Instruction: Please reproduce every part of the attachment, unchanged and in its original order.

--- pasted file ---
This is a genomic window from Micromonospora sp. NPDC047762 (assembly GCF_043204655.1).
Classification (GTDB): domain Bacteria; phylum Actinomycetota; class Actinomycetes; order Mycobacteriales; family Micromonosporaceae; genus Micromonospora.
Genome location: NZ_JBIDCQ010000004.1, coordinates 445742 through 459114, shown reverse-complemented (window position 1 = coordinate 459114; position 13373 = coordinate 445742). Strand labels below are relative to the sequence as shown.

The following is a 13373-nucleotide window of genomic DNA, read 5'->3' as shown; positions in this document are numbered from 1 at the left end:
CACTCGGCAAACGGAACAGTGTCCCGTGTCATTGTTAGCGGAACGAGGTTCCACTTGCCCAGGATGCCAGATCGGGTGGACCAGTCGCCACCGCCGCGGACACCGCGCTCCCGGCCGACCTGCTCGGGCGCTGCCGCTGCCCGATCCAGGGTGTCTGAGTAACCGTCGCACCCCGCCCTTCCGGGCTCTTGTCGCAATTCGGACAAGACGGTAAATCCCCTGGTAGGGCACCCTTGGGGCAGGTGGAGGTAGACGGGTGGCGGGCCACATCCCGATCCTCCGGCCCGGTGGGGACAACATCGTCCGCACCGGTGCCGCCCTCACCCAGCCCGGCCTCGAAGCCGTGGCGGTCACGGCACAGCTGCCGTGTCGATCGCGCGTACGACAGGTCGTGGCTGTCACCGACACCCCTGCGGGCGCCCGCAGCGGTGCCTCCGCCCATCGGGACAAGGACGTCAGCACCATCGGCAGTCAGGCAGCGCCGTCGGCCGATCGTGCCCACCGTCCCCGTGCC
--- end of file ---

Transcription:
This is a genomic window from Micromonospora sp. NPDC047762 (assembly GCF_043204655.1).
Classification (GTDB): domain Bacteria; phylum Actinomycetota; class Actinomycetes; order Mycobacteriales; family Micromonosporaceae; genus Micromonospora.
Genome location: NZ_JBIDCQ010000004.1, coordinates 445742 through 459114, shown reverse-complemented (window position 1 = coordinate 459114; position 13373 = coordinate 445742). Strand labels below are relative to the sequence as shown.

The following is a 13373-nucleotide window of genomic DNA, read 5'->3' as shown; positions in this document are numbered from 1 at the left end:
CACTCGGCAAACGGAACAGTGTCCCGTGTCATTGTTAGCGGAACGAGGTTCCACTTGCCCAGGATGCCAGATCGGGTGGACCAGTCGCCACCGCCGCGGACACCGCGCTCCCGGCCGACCTGCTCGGGCGCTGCCGCTGCCCGATCCAGGGTGTCTGAGTAACCGTCGCACCCCGCCCTTCCGGGCTCTTGTCGCAATTCGGACAAGACGGTAAATCCCCTGGTAGGGCACCCTTGGGGCAGGTGGAGGTAGACGGGTGGCGGGCCACATCCCGATCCTCCGGCCCGGTGGGGACAACATCGTCCGCACCGGTGCCGCCCTCACCCAGCCCGGCCTCGAAGCCGTGGCGGTCACGGCACAGCTGCCGTGTCGATCGCGCGTACGACAGGTCGTGGCTGTCACCGACACCCCTGCGGGCGCCCGCAGCGGTGCCTCCGCCCATCGGGACAAGGACGTCAGCACCATCGGCAGTCAGGCAGCGCCGTCGGCCGATCGTGCCCACCGTCCCCGTGCC